Don't forget that the pen is mightier than the sword, or allow yourself to become frustrated. Work to understand how ideas shape our culture, work to understand the ones that make our culture superior, and work to spread those ideas or otherwise help those who do.

Michael said...

The only one advocating force is you. I said let people read whatever they want. Not you, you demand that they must read something they find very offensive, because, well because you demand it. You have thrown up about every straw man you can such as claiming this "multiculturialism," when it clear has nothing to do with multiculturialism. Multiculturalism tends to say all cultures are equal. This is clearly saying that all cultures are NOT equal because some cultures violate basic Western values of judging people as individuals, not as members of a race, by treating people with respect, and not intentionally trying to hurt people. Western culture has moved toward respect of people, which is not something you appear to have. You are the multiculturalist here, saying that even flagrantly offensive language should be forced onto school kids by a compulsory educational system.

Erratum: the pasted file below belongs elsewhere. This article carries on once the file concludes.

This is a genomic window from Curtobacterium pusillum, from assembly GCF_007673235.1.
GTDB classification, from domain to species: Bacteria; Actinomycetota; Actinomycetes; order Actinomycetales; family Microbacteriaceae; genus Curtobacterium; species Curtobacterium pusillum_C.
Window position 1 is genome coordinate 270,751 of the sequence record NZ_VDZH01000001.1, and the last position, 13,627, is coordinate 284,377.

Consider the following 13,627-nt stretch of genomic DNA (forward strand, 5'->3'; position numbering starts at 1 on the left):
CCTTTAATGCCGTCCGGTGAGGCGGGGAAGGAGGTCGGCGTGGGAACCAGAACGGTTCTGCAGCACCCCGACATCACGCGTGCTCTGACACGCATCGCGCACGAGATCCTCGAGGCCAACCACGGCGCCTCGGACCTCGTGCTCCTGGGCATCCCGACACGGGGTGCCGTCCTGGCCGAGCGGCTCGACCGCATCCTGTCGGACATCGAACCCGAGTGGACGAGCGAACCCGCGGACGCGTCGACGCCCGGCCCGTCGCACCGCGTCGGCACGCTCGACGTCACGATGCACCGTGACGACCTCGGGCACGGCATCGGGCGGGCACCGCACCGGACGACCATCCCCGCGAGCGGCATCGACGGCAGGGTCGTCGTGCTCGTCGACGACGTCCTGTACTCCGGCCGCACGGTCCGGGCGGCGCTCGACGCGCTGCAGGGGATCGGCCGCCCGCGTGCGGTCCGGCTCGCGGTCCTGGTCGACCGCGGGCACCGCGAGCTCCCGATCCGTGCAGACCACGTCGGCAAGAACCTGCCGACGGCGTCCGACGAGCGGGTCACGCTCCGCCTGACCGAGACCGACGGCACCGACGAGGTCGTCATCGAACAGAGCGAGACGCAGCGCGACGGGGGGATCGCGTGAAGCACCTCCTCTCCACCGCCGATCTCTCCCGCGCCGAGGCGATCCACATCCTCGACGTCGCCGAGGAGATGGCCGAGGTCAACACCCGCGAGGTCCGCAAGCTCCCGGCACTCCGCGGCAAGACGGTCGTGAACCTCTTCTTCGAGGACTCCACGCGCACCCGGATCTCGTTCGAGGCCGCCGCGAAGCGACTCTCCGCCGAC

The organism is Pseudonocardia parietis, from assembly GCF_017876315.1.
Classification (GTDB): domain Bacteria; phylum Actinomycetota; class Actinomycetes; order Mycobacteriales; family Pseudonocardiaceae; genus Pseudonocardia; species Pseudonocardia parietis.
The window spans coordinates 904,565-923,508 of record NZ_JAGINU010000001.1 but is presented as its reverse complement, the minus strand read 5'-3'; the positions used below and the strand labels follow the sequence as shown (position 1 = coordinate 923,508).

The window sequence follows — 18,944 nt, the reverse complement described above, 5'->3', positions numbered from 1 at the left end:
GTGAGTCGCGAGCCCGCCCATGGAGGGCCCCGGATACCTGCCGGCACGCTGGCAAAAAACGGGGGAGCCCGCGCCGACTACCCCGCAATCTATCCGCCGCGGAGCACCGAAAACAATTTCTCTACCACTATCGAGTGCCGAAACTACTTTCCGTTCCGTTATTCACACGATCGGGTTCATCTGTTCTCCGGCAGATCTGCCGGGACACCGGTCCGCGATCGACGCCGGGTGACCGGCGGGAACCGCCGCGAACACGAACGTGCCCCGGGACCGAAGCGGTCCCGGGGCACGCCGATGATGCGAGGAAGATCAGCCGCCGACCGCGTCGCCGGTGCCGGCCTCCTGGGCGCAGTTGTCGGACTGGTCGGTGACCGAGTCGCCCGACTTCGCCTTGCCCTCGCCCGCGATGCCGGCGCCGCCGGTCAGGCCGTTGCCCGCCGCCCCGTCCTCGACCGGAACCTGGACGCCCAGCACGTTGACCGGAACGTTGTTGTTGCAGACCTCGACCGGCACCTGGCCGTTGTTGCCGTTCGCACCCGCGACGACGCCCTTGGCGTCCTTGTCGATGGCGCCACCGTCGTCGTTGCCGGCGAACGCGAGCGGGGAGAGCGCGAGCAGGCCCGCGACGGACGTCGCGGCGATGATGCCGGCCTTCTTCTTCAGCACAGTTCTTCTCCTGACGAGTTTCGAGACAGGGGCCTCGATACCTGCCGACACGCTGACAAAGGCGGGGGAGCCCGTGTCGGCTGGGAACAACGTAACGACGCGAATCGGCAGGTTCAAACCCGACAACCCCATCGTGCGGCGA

The school system that you want to use to threaten kids (with Fs which will destroy their careers after schools, or at least harm them) to make kids read the book. In addition your first question shows you are not even paying attention. Kids aren't reading the book at all because it is not being assigned. The purpose of the change was to get the book back into classrooms.

Apprehension over hateful language is not deterioration of civilization but the expansion of it.